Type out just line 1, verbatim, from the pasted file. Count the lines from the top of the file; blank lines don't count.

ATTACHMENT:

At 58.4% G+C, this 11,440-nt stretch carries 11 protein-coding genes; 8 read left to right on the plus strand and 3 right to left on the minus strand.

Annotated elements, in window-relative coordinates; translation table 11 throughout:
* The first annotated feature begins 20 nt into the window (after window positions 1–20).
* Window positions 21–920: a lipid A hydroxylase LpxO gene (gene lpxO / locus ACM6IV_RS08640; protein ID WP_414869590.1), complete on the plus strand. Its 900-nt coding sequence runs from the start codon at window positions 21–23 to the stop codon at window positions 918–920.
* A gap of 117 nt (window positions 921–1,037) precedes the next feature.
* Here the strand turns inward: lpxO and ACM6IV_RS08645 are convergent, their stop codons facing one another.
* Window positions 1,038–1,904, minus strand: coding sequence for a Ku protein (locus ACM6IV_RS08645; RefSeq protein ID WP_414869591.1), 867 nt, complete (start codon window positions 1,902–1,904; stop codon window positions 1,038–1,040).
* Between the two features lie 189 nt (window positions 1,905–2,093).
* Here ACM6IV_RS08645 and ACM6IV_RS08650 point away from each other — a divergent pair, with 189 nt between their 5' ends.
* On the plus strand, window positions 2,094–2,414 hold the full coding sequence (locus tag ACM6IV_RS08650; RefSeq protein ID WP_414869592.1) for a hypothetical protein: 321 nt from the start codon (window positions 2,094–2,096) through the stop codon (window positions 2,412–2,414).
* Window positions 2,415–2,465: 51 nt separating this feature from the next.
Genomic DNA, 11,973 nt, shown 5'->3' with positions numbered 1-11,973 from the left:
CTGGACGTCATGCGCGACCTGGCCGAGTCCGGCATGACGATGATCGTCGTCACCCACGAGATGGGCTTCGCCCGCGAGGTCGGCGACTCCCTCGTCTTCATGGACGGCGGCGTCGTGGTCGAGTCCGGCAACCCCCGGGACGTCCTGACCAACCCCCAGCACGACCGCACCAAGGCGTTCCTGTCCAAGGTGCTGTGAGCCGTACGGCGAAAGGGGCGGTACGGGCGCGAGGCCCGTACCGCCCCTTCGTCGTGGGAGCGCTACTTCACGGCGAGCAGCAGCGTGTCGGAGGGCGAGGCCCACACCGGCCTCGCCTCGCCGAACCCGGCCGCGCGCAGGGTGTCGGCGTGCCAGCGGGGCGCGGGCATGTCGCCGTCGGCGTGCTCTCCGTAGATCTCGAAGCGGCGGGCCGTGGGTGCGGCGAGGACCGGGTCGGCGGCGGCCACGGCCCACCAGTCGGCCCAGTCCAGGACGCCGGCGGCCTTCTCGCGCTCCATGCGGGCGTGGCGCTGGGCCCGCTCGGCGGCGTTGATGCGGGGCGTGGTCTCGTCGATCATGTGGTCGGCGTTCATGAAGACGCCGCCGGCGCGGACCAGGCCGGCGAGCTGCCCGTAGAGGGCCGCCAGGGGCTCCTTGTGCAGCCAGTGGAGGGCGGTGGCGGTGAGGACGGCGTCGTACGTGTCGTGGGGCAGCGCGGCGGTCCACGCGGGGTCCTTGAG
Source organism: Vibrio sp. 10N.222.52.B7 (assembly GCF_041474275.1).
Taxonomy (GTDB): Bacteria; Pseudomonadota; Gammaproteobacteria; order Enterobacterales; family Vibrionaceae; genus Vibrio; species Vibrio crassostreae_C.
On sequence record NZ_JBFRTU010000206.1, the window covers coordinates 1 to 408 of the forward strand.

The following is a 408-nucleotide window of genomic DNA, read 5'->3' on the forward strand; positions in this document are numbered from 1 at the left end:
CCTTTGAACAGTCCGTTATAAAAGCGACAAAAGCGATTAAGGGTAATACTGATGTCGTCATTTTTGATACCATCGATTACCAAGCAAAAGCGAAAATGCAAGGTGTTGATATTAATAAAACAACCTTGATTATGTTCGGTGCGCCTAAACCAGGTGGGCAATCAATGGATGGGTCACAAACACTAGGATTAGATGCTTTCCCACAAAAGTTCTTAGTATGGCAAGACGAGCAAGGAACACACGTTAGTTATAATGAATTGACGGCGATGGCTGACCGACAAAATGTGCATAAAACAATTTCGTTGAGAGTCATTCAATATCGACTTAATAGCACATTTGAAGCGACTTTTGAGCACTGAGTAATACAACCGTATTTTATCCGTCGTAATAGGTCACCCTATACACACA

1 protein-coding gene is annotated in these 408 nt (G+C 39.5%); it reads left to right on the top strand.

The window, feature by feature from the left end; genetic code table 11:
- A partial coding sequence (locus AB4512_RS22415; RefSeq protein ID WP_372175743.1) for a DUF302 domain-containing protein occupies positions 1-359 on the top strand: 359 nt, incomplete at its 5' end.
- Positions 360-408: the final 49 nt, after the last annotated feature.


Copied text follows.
At 58.4% G+C, this 11,440-nt stretch carries 11 protein-coding genes; 8 read left to right on the plus strand and 3 right to left on the minus strand.